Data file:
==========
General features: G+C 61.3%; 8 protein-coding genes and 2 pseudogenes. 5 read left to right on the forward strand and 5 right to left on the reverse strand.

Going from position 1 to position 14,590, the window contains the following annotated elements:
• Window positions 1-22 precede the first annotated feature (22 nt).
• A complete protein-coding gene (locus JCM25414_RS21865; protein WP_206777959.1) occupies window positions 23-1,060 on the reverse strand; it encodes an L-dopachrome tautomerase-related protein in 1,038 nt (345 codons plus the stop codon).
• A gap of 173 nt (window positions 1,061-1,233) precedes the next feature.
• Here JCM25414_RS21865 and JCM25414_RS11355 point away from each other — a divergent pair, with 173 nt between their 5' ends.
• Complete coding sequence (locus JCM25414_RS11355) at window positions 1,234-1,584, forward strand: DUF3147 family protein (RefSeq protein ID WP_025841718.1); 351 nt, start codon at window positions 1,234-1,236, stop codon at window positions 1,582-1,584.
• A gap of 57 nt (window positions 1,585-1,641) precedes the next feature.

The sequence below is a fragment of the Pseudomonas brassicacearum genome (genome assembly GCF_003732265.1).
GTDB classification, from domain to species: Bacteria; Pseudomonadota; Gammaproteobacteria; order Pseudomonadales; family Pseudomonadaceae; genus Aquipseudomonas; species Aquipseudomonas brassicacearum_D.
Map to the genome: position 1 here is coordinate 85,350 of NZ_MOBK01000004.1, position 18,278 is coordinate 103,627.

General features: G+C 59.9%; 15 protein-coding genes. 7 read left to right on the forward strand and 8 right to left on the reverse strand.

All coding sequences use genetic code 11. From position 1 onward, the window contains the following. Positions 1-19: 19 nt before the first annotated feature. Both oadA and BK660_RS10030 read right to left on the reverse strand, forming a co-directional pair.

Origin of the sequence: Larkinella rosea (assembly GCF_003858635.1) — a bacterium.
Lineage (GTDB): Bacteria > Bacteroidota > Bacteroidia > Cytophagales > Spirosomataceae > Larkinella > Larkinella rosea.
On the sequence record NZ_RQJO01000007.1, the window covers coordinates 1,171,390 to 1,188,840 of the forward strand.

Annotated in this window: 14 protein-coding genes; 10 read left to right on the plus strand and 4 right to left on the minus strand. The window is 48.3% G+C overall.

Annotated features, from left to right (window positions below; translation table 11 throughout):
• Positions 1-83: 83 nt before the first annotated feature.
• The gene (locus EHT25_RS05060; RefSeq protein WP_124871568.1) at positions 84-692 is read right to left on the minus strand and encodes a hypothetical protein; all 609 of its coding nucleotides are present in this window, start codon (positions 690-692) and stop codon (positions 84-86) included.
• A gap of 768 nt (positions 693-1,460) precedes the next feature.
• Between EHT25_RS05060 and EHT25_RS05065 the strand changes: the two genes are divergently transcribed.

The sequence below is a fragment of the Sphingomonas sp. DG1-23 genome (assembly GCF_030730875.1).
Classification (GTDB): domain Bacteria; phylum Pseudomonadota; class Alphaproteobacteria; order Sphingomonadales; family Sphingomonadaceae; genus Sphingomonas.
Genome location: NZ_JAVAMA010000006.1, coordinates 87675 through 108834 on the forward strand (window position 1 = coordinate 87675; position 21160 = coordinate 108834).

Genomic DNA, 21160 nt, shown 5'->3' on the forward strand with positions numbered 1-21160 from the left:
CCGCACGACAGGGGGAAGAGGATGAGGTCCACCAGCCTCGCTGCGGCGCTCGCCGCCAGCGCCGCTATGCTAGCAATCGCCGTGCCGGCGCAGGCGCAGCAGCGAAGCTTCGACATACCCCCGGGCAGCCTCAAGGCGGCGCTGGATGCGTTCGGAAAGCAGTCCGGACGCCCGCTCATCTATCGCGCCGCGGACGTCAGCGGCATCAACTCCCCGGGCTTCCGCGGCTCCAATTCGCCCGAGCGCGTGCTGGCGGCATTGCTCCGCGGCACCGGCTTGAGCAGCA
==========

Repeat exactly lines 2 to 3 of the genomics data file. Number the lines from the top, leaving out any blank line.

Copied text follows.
Going from position 1 to position 14,590, the window contains the following annotated elements:
• Window positions 1-22 precede the first annotated feature (22 nt).